Bharat Gheewala’s dream

We’ve all seen a movie and been inspired to change our lives. Usually, with me, that impulse lasts around as long as it takes me to get home and then I forget or move on. However, in Bharat Gheewala’s case [I can't make that name up - what could be a better name than that?], he plans to act on this impulse.

Gheewala’s inspiration came from an unlikely place — the movie “The Last King of Scotland” which should earn Forest Whitaker an Oscar tonight. Watching the movie reminded Gheewala of his own experiences in Uganda over 30 years ago:

“It was a case of leaving the kitchen and the bathroom and all our belongings and just getting out,” he said. “At first no one knew if Amin had meant what he said. But when it became clear that he had there was real panic… “In the end most of us left with nothing. People knew Amin … was a killer and would carry out his threats if we did not obey him…” [Link]

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p>Interestingly enough, it also made Gheewala, now a successful businessman in the UK, feel he should do something to help Uganda:

“There is a saying that when you prosper you should give something back to the land of your birth, the land that created you as a person and that’s what I want to do.” [Link]

Gheewala says he now wants to build a hydroelectric plant to generate electricity in the south of Uganda, and create a lasting legacy for his family. I can’t tell if he’s serious or not, or if this is all clever PR, but I thought, on Oscar night, it would be nice to spotlight somebody who at least claims to have been inspired by the silver screen.

12 thoughts on “Bharat Gheewala’s dream

  1. Bharat Gheewala’s case [I can’t make that name up – …

    Back in the day, when I was in Bombay, my teachers name was Dosawalla, do not remember her first name. Maybe it’s to make sure that people never forget their name… I have always wondered about that.

  2. Insert-your-profession-herewallah. It’s a Parsi thing. Merchant, Mechanic etc. Same deal sans “wallah”. Bharatbhai does not appear to be Parsi though.

  3. Personally, I’m fond of Hathikhanewallah, taken either way.

    I thought, on Oscar night, it would be nice to spotlight somebody who at least claims to have been inspired by the silver screen.

    Ennis, did you see the cnn thing (I think cnn) where they asked a whole bunch of politicians what their favorite movie was and rendered a snap character analysis for each presidential candidate except Barack Obama? It turned out he hadn’t responded…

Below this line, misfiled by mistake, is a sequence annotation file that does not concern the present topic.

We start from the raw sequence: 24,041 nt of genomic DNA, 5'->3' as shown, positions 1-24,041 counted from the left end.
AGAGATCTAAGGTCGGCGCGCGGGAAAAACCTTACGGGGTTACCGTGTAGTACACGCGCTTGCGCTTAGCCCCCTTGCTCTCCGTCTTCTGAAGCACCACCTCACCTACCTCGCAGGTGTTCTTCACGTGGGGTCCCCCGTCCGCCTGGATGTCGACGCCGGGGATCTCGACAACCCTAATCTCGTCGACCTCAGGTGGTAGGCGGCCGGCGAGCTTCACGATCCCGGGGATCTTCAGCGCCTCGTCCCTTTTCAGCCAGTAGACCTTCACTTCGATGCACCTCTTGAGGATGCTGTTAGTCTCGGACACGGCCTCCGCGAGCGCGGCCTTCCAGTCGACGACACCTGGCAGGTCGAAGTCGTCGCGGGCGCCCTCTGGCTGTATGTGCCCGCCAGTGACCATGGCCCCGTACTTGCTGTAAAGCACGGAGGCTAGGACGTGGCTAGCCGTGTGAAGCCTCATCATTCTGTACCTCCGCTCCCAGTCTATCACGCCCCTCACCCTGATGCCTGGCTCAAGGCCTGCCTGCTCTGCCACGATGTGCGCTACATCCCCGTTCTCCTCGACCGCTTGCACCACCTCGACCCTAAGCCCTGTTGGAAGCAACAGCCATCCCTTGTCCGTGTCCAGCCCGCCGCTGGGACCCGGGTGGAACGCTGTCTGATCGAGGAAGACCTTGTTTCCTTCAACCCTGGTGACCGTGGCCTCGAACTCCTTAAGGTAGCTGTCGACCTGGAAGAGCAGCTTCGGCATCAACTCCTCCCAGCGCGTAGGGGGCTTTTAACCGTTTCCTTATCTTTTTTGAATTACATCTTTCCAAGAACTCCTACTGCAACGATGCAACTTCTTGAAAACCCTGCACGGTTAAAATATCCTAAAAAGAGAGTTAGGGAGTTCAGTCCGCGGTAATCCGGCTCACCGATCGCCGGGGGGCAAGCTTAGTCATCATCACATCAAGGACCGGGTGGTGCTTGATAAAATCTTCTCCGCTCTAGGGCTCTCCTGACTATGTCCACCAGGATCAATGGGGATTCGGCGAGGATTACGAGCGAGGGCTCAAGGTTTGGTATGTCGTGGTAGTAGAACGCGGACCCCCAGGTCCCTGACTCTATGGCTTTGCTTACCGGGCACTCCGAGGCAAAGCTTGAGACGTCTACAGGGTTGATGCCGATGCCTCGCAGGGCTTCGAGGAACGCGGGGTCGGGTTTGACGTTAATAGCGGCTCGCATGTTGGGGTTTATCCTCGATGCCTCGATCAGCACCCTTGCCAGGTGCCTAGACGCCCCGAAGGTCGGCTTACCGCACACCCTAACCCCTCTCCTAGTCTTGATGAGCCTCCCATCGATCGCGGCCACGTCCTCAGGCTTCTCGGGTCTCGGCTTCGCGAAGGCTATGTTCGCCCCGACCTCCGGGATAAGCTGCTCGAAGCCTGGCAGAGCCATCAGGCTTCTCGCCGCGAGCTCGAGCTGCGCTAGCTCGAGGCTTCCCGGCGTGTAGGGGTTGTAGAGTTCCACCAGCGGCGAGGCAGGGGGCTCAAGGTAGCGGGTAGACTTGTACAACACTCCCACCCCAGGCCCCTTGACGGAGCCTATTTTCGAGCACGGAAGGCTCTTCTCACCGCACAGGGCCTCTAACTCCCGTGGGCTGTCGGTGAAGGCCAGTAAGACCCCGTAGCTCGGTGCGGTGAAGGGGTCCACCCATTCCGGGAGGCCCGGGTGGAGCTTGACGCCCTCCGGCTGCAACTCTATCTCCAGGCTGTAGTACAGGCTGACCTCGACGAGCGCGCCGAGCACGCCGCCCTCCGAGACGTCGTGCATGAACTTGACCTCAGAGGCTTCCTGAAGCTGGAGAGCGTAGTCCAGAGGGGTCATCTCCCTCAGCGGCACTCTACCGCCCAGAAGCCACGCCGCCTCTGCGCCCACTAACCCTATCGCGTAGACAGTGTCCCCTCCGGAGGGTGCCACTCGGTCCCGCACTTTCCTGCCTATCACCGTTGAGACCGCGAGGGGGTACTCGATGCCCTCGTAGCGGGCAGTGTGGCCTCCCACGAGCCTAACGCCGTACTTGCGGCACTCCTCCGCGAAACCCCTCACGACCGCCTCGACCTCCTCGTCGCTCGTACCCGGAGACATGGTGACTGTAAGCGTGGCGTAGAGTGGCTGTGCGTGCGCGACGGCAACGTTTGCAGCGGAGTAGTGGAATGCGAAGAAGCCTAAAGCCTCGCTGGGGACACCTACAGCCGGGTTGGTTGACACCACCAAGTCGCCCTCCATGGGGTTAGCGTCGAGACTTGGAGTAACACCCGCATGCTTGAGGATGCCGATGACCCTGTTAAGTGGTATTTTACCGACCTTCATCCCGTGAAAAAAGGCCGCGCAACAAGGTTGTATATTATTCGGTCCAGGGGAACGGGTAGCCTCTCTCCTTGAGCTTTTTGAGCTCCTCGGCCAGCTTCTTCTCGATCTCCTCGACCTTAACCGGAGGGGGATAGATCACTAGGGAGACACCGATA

4. I met somebody with the last name “Treasurywala.” I always thought that South Asian last names tended to be either location signifiers (from this town) professions, or something signifying faith.

    Great that he wants to give back. Seems like good timing to announce.

  5. Gheewala says he now wants to build a hydroelectric plant to generate electricity in the south of Uganda, and create a lasting legacy for his family.

    The full article also includes this quote:

    There are some remote villages in the south where families still use candles. It’s a real fire hazard and the kind of thing that we Asians who left and have done well take for granted. I want to use the river to power the electricity and raise the funds to build the power station. I will be inviting the people who made the film to take part in my project to bring light, not just the electricity but true light into people’s lives.

    One has to wonder if he wasn’t also inspired by a particular desi film. ^__^

  6. Why is the name funny? Many last names translate to professions. Do you think Smith and Carter could be made up names? What about Sharma?

  7. I actually know the Gheewala family in East Africa. Their real name was ‘Datta’ but they changed it to gheewala after years in the business.

  8. Well, I actually know the Gheewala family as well, and it’s true that their real name was ‘Datta’ because Umisha just told me. Umisha is Bharat’s youngest daughter

  9. how comes no one is talking about the hydro project.. but making the fun of out sur name… haha…!umisha